The solution is simply to download the update for Mac OS X, open the package with Pacifist and install it anyway per the instructions over on the MacRumors Forums.  I haven’t used it a lot since forcing the update this way, but so far things seem to work perfectly.

I honestly can’t imagine why Apple is neglecting Front Row on Mac OS X Server, since it doesn’t seem like it’s really any more effort than what they’re already doing.  I can’t imagine Front Row for Mac OS X is especially different than Front Row for Server, if at all.  Obviously Front Row probably doesn’t see a lot of use on Mac OS X Server, but it is a standard part of Server’s install so it seems odd to intentionally neglect it.  Chalk it up as another one of those things Apple does that makes sense to no one but them.



amavisd not starting after restarting Mac OS X Server
February 6, 2009, 4:31 am
Filed under: Uncategorized | Tags: , , , ,

I had a recent spot of trouble with Mac OS X Server for a client who has mail services running.  Due to a hardware issue I had to force off the server, but when I started it back up I noticed that while Postfix would accept mail from senders, it wouldn’t actually deliver it to the destination mailbox.  Instead, I’d get this message in mail.log:

postfix/error[7063]: 56118A83885: to=<user@example.com>, relay=none, delay=4776, delays=4776/0/0/0, dsn=4.4.1, status=deferred (delivery temporarily suspended: connect to 127.0.0.1[127.0.0.1]: Connection refused)

The complaint that it wasn’t delivering mail due to an inability to connect to the local host suggested some sort of mail filter not running, of which there are two on Mac OS X Server: clamav (used for virus scanning) and amavisd (used for spam filtering).  In my case it was easy to narrow it down, since clamav wasn’t enabled.  I checked amavis.log and found that it hadn’t been updated since I’d restarted, so it seemed clear it wasn’t launching.  By looking in system.log I could see launchd was trying to start it repeatedly since it was enabled in Server Admin, but it kept failing:

Feb  5 23:59:36 hq org.amavis.amavisd[5404]: Can't send SIG 0 to process [68]: Operation not permitted at /usr/bin/amavisd line 11203.
Feb  5 23:59:36 hq com.apple.launchd[1] (org.amavis.amavisd[5404]): Exited with exit code: 1
Feb  5 23:59:36 hq com.apple.launchd[1] (org.amavis.amavisd): Throttling respawn: Will start in 10 seconds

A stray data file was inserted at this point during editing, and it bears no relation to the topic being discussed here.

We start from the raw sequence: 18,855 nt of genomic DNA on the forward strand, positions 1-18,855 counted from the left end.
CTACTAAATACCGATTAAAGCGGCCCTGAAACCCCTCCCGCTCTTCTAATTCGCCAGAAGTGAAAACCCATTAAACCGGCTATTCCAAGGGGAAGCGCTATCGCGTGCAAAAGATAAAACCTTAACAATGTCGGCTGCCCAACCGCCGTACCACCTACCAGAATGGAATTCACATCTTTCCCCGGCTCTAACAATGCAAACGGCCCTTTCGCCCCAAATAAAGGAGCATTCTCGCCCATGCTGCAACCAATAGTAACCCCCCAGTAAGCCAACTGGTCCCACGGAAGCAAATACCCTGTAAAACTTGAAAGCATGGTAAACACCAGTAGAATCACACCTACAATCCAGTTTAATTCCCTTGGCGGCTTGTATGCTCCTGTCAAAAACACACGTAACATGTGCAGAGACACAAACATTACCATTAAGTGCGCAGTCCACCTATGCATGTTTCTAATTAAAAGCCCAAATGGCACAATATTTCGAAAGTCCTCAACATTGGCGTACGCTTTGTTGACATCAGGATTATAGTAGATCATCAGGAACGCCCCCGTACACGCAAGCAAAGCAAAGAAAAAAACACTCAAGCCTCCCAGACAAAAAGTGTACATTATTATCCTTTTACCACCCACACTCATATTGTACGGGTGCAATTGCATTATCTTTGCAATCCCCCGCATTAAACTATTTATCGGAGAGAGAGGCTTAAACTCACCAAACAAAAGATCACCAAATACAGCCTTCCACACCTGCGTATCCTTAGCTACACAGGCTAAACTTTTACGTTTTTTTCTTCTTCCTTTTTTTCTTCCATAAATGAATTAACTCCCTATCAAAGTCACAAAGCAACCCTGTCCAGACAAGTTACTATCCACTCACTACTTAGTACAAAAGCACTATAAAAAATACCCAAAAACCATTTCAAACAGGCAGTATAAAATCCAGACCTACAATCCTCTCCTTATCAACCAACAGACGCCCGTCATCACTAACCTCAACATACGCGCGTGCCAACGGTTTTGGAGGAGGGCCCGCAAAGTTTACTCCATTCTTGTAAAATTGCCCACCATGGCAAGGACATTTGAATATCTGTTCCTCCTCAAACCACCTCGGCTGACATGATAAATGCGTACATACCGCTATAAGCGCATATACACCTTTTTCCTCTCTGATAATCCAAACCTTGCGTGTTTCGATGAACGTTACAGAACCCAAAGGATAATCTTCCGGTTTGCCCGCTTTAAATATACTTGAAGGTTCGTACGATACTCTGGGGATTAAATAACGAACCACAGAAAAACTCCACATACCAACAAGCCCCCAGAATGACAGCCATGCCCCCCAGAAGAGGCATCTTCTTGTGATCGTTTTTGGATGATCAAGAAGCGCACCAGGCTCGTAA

It was trying to kill process 68, which in my case was kadmind.  This didn’t make sense since kadmind deals with Kerberos, something spam filtering has nothing to do with.  Fortunately amavisd is a Perl script and it was giving me the line number, so I was able to open it and hunt down the offending code.  I found that when amavisd starts, it looks to see if there’s already a PID file (located at /var/amavis/amavisd.pid), gets the PID out of that file and then tries to kill said PID.  So, if another copy of amavisd is already running when you start it, it kills the old one so that they don’t conflict.  Problem is, in my case the PID file was stale: it hadn’t been cleaned up after amavisd’s last run since I’d had to force off the system, and now the PID was in use by another, unrelated process that it doesn’t have permission to kill.

amavisd does check to see if the PID file was created before the last system startup, which would allow it to ignore stale PID files, but it only does this after trying to kill the old process.  This bug was fixed in December in version 2.6.2 of amavis, but unfortunately for Mac OS X Server users, Apple uses version 2.5.1 from May of 2007.

Removing the stale PID file resolved the issue.  Its removal allowed launchd’s next automatic attempt to start amavisd to succeed, then a few minutes later Postfix’s mail queue manager started being able to deliver all the mail queued during the downtime to the appropriate mailboxes.



Front Row and iTunes on two systems sharing one library
November 26, 2008, 2:31 am
Filed under: Uncategorized | Tags: , , ,

One of the keys to my home media center project is the iTunes library.  All my music and all my TV shows are in iTunes, so all facets of the media center orbit around it.  Trick is, my media center and my personal computer are two different machines.

Fortunately, it’s pretty easy to share a single iTunes library between two (or more) computers.  While iTunes used to insist on your iTunes library living in ~/Music/iTunes, as of version 7 you can  keep it wherever you like and simply tell iTunes where it is.  So in my case I keep my iTunes library on my Mac Mini media center, since it does double duty as my file server.  On my personal computer I mounted the share it’s on and directed iTunes to it, and presto, it functions exactly as if it were residing locally.  (Having a gigabit Ethernet link between the two certainly helps keep things snappy, though even when I switch seamlessly to WiFi iTunes can still play TV shows smoothly.)  While I don’t run iTunes on the Mini, I do use Front Row, which relies on iTunes’ preferences for the location of the iTunes library.  So, I fired up iTunes on the Mini once just to tell it where the library was so that Front Row can use it.  Now Front Row on the Mini shares the same library with iTunes on my MacBook Pro.  Front Row doesn’t even seem to mind if iTunes is running simultaneously on the other machine, I assume because Front Row only needs read-only access.